Sales have now fallen for six months in a row -- the longest decline on record -- with the declines accelerating in the final quarter of the year. Sales data were revised lower for both October and November, to declines of 3.4% and 2.1%, respectively.
“Holiday sales posted the biggest decline on record,” wrote Anika Khan, an economist for Wachovia. But worse, “Sales have been primarily driven by extensive discounting which is hurting retail profit margins.”
The Fed’s Beige Book report covering early December to early January painted a sober picture. Conditions in the labor market were especially poor, with layoffs, hiring freezes, pay freezes and salary reductions commonplace. Both commercial and residential real estate are suffering from tighter credit standards and a drop in lending activity.
Banks’ woes continued, as Deutsche Bank warned it will report a loss of about €4.8 billion for the fourth quarter, and analysts predicted that HSBC Holdings may need to raise $30 billion in equity and slash its dividend in half.
Closely watched will be today’s ECB meeting. Most are expecting the bank to cut interest rates another half-point, but a minority believe it may stand pat, citing signals from some ECB officials of a desire to slow the pace of cuts.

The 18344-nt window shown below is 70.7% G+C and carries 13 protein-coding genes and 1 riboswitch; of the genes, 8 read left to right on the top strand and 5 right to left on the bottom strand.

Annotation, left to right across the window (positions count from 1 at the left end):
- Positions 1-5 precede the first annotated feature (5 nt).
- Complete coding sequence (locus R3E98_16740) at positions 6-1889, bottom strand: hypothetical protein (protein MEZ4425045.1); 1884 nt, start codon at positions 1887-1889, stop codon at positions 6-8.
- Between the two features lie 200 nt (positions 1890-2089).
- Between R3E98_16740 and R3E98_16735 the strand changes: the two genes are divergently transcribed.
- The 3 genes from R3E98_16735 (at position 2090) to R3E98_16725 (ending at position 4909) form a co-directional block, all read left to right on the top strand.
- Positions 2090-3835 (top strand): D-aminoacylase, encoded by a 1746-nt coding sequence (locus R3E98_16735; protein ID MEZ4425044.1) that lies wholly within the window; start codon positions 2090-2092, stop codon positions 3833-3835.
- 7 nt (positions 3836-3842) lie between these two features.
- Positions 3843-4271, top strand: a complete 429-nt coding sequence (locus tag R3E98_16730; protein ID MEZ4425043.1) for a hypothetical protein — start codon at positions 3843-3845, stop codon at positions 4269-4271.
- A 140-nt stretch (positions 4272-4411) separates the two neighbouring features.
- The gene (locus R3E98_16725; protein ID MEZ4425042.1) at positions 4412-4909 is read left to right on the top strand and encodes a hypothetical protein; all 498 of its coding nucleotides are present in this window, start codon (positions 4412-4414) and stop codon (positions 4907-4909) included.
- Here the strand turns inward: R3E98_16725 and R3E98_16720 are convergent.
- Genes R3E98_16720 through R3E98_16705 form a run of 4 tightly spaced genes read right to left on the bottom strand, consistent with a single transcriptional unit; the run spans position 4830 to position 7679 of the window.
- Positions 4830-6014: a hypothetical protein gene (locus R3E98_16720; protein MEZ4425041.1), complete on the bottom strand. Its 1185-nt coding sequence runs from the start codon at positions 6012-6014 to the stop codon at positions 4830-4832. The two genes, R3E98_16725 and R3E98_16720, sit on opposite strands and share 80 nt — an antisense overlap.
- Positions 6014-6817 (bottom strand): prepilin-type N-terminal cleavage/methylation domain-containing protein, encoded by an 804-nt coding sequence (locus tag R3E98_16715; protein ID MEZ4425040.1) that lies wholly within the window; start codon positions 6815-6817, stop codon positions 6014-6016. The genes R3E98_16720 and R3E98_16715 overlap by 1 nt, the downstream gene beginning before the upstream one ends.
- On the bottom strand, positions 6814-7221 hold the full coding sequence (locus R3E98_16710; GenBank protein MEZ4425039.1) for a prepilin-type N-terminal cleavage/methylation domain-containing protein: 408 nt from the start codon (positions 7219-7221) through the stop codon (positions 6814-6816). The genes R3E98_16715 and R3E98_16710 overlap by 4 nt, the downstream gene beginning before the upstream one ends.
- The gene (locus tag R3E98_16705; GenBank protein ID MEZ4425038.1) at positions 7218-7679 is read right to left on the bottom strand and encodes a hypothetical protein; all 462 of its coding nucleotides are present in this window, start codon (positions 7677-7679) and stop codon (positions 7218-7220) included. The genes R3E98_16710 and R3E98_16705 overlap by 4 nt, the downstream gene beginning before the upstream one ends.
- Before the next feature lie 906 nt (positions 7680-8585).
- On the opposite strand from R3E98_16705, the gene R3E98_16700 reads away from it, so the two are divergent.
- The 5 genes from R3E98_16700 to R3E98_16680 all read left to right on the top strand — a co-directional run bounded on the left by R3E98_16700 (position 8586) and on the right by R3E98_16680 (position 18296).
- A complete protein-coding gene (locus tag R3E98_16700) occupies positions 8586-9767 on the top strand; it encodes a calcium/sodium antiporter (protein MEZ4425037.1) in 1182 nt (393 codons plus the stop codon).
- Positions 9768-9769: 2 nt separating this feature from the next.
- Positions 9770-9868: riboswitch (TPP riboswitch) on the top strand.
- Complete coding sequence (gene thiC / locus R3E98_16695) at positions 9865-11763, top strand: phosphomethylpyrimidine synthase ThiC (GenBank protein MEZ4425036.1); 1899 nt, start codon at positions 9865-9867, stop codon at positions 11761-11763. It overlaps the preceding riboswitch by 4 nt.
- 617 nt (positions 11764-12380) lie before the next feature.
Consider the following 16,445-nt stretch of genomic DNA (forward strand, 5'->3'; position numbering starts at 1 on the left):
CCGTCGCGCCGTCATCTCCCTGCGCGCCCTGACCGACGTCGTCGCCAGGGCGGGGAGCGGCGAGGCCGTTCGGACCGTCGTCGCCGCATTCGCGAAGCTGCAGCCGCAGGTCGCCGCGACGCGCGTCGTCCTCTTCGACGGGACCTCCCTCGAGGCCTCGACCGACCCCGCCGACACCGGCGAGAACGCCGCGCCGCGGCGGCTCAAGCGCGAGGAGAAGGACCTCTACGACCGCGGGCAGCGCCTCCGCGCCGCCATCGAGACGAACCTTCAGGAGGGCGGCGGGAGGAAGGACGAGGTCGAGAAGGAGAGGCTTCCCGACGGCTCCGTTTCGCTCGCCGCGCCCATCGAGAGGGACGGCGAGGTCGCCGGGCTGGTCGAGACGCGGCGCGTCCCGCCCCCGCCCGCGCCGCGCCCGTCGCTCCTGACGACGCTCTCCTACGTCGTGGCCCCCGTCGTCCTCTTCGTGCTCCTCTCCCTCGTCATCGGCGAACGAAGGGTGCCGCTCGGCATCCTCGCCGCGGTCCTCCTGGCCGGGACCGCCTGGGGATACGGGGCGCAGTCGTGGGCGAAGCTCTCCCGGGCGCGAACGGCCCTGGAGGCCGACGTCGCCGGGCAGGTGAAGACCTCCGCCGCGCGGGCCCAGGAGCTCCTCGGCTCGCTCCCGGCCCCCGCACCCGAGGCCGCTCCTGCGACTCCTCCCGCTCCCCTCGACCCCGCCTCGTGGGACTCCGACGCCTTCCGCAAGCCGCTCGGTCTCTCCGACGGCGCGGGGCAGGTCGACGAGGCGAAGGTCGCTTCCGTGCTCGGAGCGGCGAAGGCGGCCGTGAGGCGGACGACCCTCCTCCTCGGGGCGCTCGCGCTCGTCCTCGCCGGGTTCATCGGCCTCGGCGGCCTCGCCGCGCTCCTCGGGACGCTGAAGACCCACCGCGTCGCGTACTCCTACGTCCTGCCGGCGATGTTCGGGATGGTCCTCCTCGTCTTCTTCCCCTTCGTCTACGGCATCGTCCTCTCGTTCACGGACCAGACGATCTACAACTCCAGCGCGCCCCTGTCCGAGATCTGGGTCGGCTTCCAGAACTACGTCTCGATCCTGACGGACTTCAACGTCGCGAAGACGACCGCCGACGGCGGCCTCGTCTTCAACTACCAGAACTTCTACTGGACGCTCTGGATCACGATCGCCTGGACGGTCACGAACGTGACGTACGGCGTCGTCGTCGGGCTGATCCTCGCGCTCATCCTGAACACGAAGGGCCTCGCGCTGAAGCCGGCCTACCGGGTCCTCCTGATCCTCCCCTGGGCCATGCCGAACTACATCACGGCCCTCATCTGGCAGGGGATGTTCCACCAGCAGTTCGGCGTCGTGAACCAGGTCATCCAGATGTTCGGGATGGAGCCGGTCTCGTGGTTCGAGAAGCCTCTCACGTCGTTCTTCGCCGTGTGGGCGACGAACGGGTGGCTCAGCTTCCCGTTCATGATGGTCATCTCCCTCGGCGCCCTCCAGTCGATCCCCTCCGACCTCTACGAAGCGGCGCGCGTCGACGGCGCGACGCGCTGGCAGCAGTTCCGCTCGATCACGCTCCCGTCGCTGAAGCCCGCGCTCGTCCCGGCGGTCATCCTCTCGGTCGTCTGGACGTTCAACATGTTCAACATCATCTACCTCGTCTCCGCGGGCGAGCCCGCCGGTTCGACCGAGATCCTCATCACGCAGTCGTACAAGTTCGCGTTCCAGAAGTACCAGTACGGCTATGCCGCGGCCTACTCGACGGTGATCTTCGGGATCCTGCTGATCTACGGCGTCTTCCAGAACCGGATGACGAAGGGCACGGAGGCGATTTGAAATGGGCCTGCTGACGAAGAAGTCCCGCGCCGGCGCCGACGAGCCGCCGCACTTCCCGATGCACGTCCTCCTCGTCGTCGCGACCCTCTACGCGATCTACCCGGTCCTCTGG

In the energy market on Tuesday, oil slipped lower, with crude for February delivery closing at $37.28/barrel, down 50 cents. February reformulated gasoline added 1.9 cents, to $1.1677/gallon.
In its monthly inventory report, the Energy Information Administration said that crude stockpiles gained 1.2 million barrels for the week ended January 9. Gasoline supplies were up 2.1 million barrels, while distillates soared by 6.4 million. Refineries operated at 85.2% of capacity last week, up from the previous week's 84.6%.
Crude stocks at Cushing, Oklahoma, the delivery point for crude futures traded on the New York Mercantile Exchange, rose 2.5% to 33 million barrels. They’re up 20% in four weeks, and are approaching Cushing's operable storage capacity of about 34 million barrels, according to Platts.
“The substantial build in heating oil and diesel as well as a new record for oil supplies at Cushing should add to downward pressure on prices of all petroleum products and crude,” said James Williams, of WTRG Economics.